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People who live in multi-unit apartment buildings often need to be careful not to bathe late at night, because their neighbors will be able to hear the sound of the water going through the pipes.

As I understand it, this sound is made by turbulence which occurs when the water moves through a small orifice such as the valve of a faucet or shower. The vibrations caused by the turbulence travel through the pipes and this is why they can be heard in a neighboring unit.

I have long wondered why we don't prevent this sound transmission by installing mufflers in water plumbing. They would be installed upstream of the constriction point and could consist of any number of shapes encouraging sound to reflect back toward the source. For example, replacing a section of pipe with a pipe of a larger diameter should create two points where sound can reflect, diminishing transmission. Inserting an "S"-shaped segment should have a similar effect. These principles are also used in designing air ventilation ductwork which blocks sound transmission.

Automobile exhaust mufflers come in a variety of shapes and sizes, such as in this 2007 patent or this 2012 patent:

old muffler example new muffler example

Can anyone explain why the principles that we use to block transmission of sound through tubes of gas, such as the exhaust system of an internal combustion vehicle, or ductwork for a home theater system, aren't useful to create silent plumbing?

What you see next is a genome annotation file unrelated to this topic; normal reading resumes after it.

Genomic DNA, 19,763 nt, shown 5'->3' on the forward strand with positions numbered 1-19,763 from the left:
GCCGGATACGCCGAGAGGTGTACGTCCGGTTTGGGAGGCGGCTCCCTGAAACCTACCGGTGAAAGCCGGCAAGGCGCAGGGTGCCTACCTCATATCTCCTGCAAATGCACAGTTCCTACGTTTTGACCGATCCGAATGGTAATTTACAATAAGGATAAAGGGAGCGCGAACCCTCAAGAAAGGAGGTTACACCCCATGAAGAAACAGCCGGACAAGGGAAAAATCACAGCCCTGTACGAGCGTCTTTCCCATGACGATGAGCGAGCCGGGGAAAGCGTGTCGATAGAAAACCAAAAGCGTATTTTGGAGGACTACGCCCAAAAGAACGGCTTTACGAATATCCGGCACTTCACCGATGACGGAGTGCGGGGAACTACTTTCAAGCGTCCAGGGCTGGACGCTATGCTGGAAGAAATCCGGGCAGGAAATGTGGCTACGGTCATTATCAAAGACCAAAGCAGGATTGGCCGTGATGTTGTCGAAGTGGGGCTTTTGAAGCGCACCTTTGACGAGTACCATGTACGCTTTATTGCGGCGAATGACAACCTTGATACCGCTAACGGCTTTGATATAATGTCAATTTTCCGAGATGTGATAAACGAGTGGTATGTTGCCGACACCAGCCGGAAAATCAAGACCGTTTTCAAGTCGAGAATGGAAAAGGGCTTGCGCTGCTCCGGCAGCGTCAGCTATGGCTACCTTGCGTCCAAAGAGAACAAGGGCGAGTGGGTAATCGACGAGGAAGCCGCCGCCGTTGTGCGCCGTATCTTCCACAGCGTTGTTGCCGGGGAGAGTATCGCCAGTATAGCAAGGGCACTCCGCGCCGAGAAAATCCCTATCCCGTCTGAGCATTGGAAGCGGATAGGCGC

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    $\begingroup$ And fit loads of mufflers to then have users complain of low flow and poor pressure... $\endgroup$ – Solar Mike Jan 28 at 9:36
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    $\begingroup$ The sound is not transmitted through the water in the pipe, but along the pipe itself, and through the walls of the building where the pipe is fixed to the walls. $\endgroup$ – alephzero Jan 28 at 12:55
  • $\begingroup$ Reasonable speculation @SolarMike, but as you can see in the second muffler diagram, it's not necessary for a muffler to significantly obstruct the flow $\endgroup$ – Metamorphic Jan 29 at 15:57
  • $\begingroup$ @alephzero, if the sound is transmitted along the pipe itself, even easier - just replace a section of pipe with plastic or rubber. $\endgroup$ – Metamorphic Jan 29 at 15:57
  • $\begingroup$ @Metamorphic so have you calculated the expansion and cobtraction losses? $\endgroup$ – Solar Mike Jan 29 at 16:00

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